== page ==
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Finding, Buying and Renting for Expats in Cyprus

Author: Jim Newham
Submitted: August 2017

Finding Property

It is easy to find good quality rented accommodation in Cyprus, both furnished and unfurnished. There are also bargains to be found on the property market. Air conditioning generally comes as a standard.

The internet is an invaluable tool for searching for property while still in your home country and after you have emigrated. Some popular property websites for both rental and purchase are given below:

Once you have arrived in Cyprus, you have more options to find property. If you can read Greek (or find an amenable local), you will be able to look in local newspapers and read bulletin boards on the streets and in supermarkets. In addition, you can ask around and look for available properties in prospective areas of the city.

If you are not familiar with the language, you will need to rely more on bilingual estate agents. They will help you by looking for properties, arranging viewings and negotiating with the landlord or owner on your behalf. Naturally, they will charge you for their services.



It is usual for newly arrived expats to rent property in Cyprus. What with Cyprus being a major holiday destination, there is plenty of short-term accommodation available, though it tends to be pricey. Longer-terms rentals are also available, though not so many. With a lot of competition, prices can be quite reasonable. Utility bills are not normally included.


Buying Property

The Cypriot economy suffered a crash in 2012-13, and house prices have only recently shown signs of recovery. Prices are reasonable compared to other Western countries. However, it is extremely important to ensure that legal checks are thoroughly carried out, as there are many disputed title deeds and properties with existing mortgages on the island. These mostly arise from Greek Cypriots who fled Northern Cyprus in 1974.

In North Cyprus, you may be refused purchase of property without any reason being given. Beware also that taking property purchase documents to the government-controlled area may lead to arrest.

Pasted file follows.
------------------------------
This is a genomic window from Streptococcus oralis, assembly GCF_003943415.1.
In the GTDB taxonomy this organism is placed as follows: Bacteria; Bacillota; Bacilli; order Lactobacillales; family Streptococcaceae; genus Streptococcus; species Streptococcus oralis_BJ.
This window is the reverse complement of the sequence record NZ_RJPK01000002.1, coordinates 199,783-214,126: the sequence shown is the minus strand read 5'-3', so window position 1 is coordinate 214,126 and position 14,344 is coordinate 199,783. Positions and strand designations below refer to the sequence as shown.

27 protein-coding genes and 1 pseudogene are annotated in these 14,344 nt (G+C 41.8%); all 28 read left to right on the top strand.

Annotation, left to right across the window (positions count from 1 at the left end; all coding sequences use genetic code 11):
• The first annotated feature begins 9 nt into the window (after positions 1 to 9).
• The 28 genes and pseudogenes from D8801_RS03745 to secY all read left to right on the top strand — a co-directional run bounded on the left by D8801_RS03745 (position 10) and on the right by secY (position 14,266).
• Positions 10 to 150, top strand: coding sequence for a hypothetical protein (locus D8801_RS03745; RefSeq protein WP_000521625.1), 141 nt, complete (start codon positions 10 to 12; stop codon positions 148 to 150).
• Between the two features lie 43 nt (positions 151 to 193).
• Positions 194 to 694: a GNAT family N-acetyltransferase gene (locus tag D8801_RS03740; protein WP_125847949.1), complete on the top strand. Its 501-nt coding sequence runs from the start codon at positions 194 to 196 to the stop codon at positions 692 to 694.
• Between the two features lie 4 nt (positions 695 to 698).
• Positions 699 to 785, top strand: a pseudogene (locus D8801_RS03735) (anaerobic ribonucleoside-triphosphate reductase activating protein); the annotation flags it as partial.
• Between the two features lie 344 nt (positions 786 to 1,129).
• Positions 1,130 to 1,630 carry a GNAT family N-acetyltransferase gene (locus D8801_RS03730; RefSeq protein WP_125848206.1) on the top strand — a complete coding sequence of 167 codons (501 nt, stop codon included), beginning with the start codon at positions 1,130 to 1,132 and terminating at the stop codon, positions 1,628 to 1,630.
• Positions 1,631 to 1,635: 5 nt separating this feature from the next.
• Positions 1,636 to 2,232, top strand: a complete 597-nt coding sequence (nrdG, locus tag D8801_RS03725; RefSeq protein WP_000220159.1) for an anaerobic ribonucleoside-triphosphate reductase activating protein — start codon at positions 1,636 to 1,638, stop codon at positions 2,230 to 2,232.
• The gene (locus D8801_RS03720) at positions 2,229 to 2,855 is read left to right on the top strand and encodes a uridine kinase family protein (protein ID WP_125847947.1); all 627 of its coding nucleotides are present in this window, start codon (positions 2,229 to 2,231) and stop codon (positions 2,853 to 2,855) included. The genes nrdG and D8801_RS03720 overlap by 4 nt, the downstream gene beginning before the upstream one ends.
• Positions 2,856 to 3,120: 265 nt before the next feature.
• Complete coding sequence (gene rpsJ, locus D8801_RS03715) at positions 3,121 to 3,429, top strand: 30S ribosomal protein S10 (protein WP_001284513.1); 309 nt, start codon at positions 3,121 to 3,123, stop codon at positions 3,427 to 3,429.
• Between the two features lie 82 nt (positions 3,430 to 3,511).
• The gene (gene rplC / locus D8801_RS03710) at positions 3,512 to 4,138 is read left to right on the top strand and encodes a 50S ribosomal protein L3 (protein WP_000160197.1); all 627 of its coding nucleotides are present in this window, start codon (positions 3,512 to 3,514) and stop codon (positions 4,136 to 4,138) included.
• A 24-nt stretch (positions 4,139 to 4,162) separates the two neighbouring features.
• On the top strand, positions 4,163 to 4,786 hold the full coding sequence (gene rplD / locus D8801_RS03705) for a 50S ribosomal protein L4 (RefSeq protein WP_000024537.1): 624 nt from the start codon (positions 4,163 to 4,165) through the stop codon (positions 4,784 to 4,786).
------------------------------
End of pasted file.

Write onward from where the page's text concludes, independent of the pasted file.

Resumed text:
Non-residents may only buy property in Cyprus if they have a permit to do so issued by the government. Before you start looking for a property, it is usually wise to arrange a mortgage in principle. Doing this now will save a lot of time and stress later on. For more information, see Mortgages.

Once you have found a suitable property, you can make an offer to the vendor. Following further negotiations if necessary, the vendor may accept your offer. By the time you have made an offer, it is advisable to hire a bilingual lawyer.  They will perform the conveyancing parts of the property sale and give you legal advice as necessary. Note that your mortgage lender may insist on your using one of their lawyers as a condition of the loan.

First, your lawyer will perform checks to ensure that there are no outstanding legal problems with the property. Unless you are buying a new property, you will now need to hire a surveyor to do a building survey. This is because property sales are normally completed caveat emptor. Theses checks can take several weeks.

Once the checks are complete and satisfactory, you can ask your lawyer to draw up contracts of sale. With the lawyer present, you can now exchange contracts on the property with the vendor. Next you need to pay a deposit; this is typically around €20,000. Your lawyer will transfer the money from your account to the vendor’s.

Next, you need to complete your mortgage application with your lender. Your lawyer will then transfer the money to the vendor and submit documents that establish that the buyer and vendor are legitimate. Once they have done so, the sale is complete.




Moving to Cyprus

If you are considering moving to Cyprus or are soon to depart, you can find helpful information and advice in the Expat Briefing dedicated Cypriot section including details of immigration and visas, Cypriot forums, Cypriot event listings and service providers in Cyprus.


Living in Cyprus

From your safety to shoppingliving in Cyprus can yield great benefits as well as occasional drawbacks.  Find your feet and stay abreast of the latest developments affecting expats in Cyprus with relevant news and up-to-date information.


Working in Cyprus

Working in Cyprus can be rewarding as well as stressful, if you don't plan ahead and fulfill any legal requirements. Find out about visas and passports, owning and operating a company in Cyprus, and general Cypriot culture of the labour market.



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